Got a tip on news, events or other timely information related to the small-business community? E-mail us at Join The Globe's Small Business LinkedIn group to network with other entrepreneurs and to discuss topical issues: Our free weekly newsletter is now available. Every Friday a team of editors selects the top picks from our blog posts, features, multimedia and columnists, and delivers them to your inbox. If you have registered for The Globe's website, you can sign up here .

Click on the Small Business Briefing checkbox and hit 'save changes.' If you need to register for the site, click here .

Your Globe

Build your personal news feed

  1. Follow topics and authors relevant to your reading interests.
  2. Check your Following feed daily, and never miss an article. Access your Following feed from your account menu at the top right corner of every page.

Follow topics related to this article:

View more suggestions in Following Read more about following topics and authors
Report an error Editorial code of conduct
Tickers mentioned in this story
Due to technical reasons, we have temporarily removed commenting from our articles. We hope to have this fixed soon. Thank you for your patience. If you are looking to give feedback on our new site, please send it along to If you want to write a letter to the editor, please forward to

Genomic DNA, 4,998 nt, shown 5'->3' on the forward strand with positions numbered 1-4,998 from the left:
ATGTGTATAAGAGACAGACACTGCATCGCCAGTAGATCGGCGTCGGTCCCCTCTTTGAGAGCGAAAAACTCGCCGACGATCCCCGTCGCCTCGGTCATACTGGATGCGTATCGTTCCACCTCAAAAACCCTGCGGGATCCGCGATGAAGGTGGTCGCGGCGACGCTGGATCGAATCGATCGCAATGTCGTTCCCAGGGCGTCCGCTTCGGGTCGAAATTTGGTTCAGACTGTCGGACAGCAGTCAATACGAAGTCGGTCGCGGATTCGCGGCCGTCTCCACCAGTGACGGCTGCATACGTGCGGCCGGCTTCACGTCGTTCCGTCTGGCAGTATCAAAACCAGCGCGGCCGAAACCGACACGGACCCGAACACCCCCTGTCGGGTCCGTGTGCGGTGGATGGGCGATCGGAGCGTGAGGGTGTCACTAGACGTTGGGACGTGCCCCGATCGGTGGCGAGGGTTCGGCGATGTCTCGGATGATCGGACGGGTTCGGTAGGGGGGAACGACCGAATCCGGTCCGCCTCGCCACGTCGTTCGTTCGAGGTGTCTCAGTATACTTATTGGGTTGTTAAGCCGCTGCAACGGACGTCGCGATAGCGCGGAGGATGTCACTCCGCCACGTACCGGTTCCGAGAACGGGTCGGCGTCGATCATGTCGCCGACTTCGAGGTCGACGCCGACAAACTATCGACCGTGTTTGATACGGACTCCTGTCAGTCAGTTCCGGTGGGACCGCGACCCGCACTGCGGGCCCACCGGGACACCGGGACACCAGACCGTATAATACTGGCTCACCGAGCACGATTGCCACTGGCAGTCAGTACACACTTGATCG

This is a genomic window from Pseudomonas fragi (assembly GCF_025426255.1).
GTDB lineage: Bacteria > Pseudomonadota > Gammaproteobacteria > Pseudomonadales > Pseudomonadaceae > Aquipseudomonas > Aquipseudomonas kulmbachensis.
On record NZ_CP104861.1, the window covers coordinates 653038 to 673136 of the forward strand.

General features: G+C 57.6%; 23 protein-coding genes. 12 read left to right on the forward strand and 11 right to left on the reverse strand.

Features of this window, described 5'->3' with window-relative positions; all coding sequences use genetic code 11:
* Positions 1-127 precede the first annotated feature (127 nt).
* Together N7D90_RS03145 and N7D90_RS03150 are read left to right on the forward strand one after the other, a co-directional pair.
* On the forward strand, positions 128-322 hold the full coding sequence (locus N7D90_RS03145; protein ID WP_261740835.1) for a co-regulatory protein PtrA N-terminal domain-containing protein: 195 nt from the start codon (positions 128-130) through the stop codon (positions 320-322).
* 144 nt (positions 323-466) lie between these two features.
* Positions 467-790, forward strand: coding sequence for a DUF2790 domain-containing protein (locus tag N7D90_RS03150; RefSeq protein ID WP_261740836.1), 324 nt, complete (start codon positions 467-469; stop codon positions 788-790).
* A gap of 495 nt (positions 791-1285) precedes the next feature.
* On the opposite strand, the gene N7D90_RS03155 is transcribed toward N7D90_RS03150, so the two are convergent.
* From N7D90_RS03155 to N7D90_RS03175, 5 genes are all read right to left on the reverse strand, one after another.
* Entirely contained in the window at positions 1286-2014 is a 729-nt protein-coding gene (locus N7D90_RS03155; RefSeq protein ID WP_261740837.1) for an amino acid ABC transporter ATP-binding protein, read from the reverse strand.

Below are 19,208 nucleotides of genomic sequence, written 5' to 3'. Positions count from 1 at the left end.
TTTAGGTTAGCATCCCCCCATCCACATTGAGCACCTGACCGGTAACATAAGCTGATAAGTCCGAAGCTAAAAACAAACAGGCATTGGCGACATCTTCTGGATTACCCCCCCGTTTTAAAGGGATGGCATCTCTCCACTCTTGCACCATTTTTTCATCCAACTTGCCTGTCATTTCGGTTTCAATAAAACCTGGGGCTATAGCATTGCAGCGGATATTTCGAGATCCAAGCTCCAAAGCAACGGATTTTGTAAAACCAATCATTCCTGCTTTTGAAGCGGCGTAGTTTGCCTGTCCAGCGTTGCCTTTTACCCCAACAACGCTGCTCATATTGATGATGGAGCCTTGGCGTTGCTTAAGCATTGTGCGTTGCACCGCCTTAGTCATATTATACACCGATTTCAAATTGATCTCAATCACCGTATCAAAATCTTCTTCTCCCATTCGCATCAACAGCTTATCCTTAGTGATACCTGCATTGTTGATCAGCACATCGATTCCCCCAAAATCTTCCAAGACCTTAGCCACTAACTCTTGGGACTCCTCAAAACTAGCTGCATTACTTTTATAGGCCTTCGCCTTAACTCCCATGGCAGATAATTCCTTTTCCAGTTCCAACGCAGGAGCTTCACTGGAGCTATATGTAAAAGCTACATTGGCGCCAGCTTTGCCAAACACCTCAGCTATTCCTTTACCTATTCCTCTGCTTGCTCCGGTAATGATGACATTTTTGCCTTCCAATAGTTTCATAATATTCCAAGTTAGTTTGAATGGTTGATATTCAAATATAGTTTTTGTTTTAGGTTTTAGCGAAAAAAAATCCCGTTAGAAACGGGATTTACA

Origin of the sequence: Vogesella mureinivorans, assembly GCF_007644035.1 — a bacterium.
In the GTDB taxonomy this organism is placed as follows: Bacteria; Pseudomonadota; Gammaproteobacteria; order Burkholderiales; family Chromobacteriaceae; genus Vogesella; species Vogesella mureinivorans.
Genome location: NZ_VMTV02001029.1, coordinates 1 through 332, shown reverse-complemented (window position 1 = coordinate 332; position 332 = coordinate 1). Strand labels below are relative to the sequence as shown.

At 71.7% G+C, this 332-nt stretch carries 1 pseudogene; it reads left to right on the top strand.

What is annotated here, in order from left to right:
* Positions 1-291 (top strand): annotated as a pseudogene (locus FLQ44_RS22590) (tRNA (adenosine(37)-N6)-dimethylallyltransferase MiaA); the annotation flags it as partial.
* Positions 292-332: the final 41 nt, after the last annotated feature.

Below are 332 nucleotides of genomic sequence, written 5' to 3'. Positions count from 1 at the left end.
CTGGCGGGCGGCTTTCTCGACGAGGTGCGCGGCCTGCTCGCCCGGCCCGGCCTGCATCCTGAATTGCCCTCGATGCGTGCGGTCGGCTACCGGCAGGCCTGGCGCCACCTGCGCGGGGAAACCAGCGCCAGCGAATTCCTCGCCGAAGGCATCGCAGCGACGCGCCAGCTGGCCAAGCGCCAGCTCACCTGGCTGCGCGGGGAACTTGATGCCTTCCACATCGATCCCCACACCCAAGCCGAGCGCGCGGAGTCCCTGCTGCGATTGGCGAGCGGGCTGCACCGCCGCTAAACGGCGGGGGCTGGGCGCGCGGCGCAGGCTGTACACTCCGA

Welcome to The Globe and Mail’s comment community. This is a space where subscribers can engage with each other and Globe staff. Non-subscribers can read and sort comments but will not be able to engage with them in any way. Click here to subscribe.

If you would like to write a letter to the editor, please forward it to Readers can also interact with The Globe on Facebook and Twitter .

Welcome to The Globe and Mail’s comment community. This is a space where subscribers can engage with each other and Globe staff. Non-subscribers can read and sort comments but will not be able to engage with them in any way. Click here to subscribe.

If you would like to write a letter to the editor, please forward it to Readers can also interact with The Globe on Facebook and Twitter .

Welcome to The Globe and Mail’s comment community. This is a space where subscribers can engage with each other and Globe staff.

We aim to create a safe and valuable space for discussion and debate. That means:

  • Treat others as you wish to be treated
  • Criticize ideas, not people
  • Stay on topic
  • Avoid the use of toxic and offensive language
  • Flag bad behaviour

If you do not see your comment posted immediately, it is being reviewed by the moderation team and may appear shortly, generally within an hour.

We aim to have all comments reviewed in a timely manner.

Comments that violate our community guidelines will not be posted.

Read our community guidelines here

Discussion loading ...

To view this site properly, enable cookies in your browser. Read our privacy policy to learn more.
How to enable cookies